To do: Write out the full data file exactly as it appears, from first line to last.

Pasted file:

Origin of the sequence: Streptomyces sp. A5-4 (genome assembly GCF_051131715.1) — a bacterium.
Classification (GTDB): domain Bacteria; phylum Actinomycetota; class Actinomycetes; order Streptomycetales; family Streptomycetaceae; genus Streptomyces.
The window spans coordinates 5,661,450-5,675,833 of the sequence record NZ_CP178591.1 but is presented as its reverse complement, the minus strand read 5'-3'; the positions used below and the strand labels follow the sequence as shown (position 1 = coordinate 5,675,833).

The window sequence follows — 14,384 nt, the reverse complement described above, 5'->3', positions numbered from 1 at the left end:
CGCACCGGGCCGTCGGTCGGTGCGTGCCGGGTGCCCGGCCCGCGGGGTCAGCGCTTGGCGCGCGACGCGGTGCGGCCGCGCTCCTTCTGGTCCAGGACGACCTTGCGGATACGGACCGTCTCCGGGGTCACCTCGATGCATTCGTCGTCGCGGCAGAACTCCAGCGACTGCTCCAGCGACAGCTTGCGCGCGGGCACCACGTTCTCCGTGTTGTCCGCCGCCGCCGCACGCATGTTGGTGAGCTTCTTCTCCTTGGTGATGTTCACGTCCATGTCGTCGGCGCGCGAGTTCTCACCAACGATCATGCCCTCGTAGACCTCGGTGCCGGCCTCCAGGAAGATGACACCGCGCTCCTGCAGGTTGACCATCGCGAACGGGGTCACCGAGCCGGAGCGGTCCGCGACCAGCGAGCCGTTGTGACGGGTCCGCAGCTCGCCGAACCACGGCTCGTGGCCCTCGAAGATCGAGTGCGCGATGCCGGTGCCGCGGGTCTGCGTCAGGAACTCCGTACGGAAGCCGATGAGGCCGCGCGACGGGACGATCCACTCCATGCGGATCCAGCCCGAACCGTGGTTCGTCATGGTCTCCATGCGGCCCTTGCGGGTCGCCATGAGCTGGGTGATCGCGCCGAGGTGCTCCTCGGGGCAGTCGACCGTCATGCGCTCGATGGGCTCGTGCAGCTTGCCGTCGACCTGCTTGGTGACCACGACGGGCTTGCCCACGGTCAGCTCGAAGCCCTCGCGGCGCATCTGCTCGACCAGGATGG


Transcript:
Origin of the sequence: Streptomyces sp. A5-4 (genome assembly GCF_051131715.1) — a bacterium.
Classification (GTDB): domain Bacteria; phylum Actinomycetota; class Actinomycetes; order Streptomycetales; family Streptomycetaceae; genus Streptomyces.
The window spans coordinates 5,661,450-5,675,833 of the sequence record NZ_CP178591.1 but is presented as its reverse complement, the minus strand read 5'-3'; the positions used below and the strand labels follow the sequence as shown (position 1 = coordinate 5,675,833).

The window sequence follows — 14,384 nt, the reverse complement described above, 5'->3', positions numbered from 1 at the left end:
CGCACCGGGCCGTCGGTCGGTGCGTGCCGGGTGCCCGGCCCGCGGGGTCAGCGCTTGGCGCGCGACGCGGTGCGGCCGCGCTCCTTCTGGTCCAGGACGACCTTGCGGATACGGACCGTCTCCGGGGTCACCTCGATGCATTCGTCGTCGCGGCAGAACTCCAGCGACTGCTCCAGCGACAGCTTGCGCGCGGGCACCACGTTCTCCGTGTTGTCCGCCGCCGCCGCACGCATGTTGGTGAGCTTCTTCTCCTTGGTGATGTTCACGTCCATGTCGTCGGCGCGCGAGTTCTCACCAACGATCATGCCCTCGTAGACCTCGGTGCCGGCCTCCAGGAAGATGACACCGCGCTCCTGCAGGTTGACCATCGCGAACGGGGTCACCGAGCCGGAGCGGTCCGCGACCAGCGAGCCGTTGTGACGGGTCCGCAGCTCGCCGAACCACGGCTCGTGGCCCTCGAAGATCGAGTGCGCGATGCCGGTGCCGCGGGTCTGCGTCAGGAACTCCGTACGGAAGCCGATGAGGCCGCGCGACGGGACGATCCACTCCATGCGGATCCAGCCCGAACCGTGGTTCGTCATGGTCTCCATGCGGCCCTTGCGGGTCGCCATGAGCTGGGTGATCGCGCCGAGGTGCTCCTCGGGGCAGTCGACCGTCATGCGCTCGATGGGCTCGTGCAGCTTGCCGTCGACCTGCTTGGTGACCACGACGGGCTTGCCCACGGTCAGCTCGAAGCCCTCGCGGCGCATCTGCTCGACCAGGATGG